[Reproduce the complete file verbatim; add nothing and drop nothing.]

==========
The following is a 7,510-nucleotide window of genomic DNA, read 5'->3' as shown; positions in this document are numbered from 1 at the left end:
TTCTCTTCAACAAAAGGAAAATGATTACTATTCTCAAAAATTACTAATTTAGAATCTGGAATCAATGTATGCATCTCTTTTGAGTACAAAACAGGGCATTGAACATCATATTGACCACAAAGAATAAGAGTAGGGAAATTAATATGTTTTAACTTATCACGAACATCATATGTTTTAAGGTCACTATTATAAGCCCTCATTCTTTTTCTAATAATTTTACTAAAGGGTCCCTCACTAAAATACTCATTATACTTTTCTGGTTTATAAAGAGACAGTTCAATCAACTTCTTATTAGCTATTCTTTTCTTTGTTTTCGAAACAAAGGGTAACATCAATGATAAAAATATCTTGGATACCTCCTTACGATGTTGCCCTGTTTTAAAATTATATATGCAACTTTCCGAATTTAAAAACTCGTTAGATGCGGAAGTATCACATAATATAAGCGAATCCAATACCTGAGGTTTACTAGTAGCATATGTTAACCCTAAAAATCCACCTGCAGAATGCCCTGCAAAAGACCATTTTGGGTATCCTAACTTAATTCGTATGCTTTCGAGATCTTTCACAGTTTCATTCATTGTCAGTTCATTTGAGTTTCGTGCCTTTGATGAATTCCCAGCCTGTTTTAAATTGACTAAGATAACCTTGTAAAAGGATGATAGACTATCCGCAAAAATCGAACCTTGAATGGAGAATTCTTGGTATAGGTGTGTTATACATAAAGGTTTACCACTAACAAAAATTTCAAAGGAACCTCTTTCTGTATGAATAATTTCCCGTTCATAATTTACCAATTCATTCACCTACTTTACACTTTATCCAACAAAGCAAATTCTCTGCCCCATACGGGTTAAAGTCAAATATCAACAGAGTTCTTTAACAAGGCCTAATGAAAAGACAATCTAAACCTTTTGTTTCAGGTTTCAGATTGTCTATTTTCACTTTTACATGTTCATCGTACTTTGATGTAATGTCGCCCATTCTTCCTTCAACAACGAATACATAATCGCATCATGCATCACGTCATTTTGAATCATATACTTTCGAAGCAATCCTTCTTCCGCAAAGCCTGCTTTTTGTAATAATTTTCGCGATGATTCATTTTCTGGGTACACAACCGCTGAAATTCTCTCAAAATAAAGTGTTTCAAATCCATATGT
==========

The following is a 7,510-nucleotide window of genomic DNA, read 5'->3' as shown; positions in this document are numbered from 1 at the left end:
TTCTCTTCAACAAAAGGAAAATGATTACTATTCTCAAAAATTACTAATTTAGAATCTGGAATCAATGTATGCATCTCTTTTGAGTACAAAACAGGGCATTGAACATCATATTGACCACAAAGAATAAGAGTAGGGAAATTAATATGTTTTAACTTATCACGAACATCATATGTTTTAAGGTCACTATTATAAGCCCTCATTCTTTTTCTAATAATTTTACTAAAGGGTCCCTCACTAAAATACTCATTATACTTTTCTGGTTTATAAAGAGACAGTTCAATCAACTTCTTATTAGCTATTCTTTTCTTTGTTTTCGAAACAAAGGGTAACATCAATGATAAAAATATCTTGGATACCTCCTTACGATGTTGCCCTGTTTTAAAATTATATATGCAACTTTCCGAATTTAAAAACTCGTTAGATGCGGAAGTATCACATAATATAAGCGAATCCAATACCTGAGGTTTACTAGTAGCATATGTTAACCCTAAAAATCCACCTGCAGAATGCCCTGCAAAAGACCATTTTGGGTATCCTAACTTAATTCGTATGCTTTCGAGATCTTTCACAGTTTCATTCATTGTCAGTTCATTTGAGTTTCGTGCCTTTGATGAATTCCCAGCCTGTTTTAAATTGACTAAGATAACCTTGTAAAAGGATGATAGACTATCCGCAAAAATCGAACCTTGAATGGAGAATTCTTGGTATAGGTGTGTTATACATAAAGGTTTACCACTAACAAAAATTTCAAAGGAACCTCTTTCTGTATGAATAATTTCCCGTTCATAATTTACCAATTCATTCACCTACTTTACACTTTATCCAACAAAGCAAATTCTCTGCCCCATACGGGTTAAAGTCAAATATCAACAGAGTTCTTTAACAAGGCCTAATGAAAAGACAATCTAAACCTTTTGTTTCAGGTTTCAGATTGTCTATTTTCACTTTTACATGTTCATCGTACTTTGATGTAATGTCGCCCATTCTTCCTTCAACAACGAATACATAATCGCATCATGCATCACGTCATTTTGAATCATATACTTTCGAAGCAATCCTTCTTCCGCAAAGCCTGCTTTTTGTAATAATTTTCGCGATGATTCATTTTCTGGGTACACAACCGCTGAAATTCTCTCAAAATAAAGTGTTTCAAATCCATATGT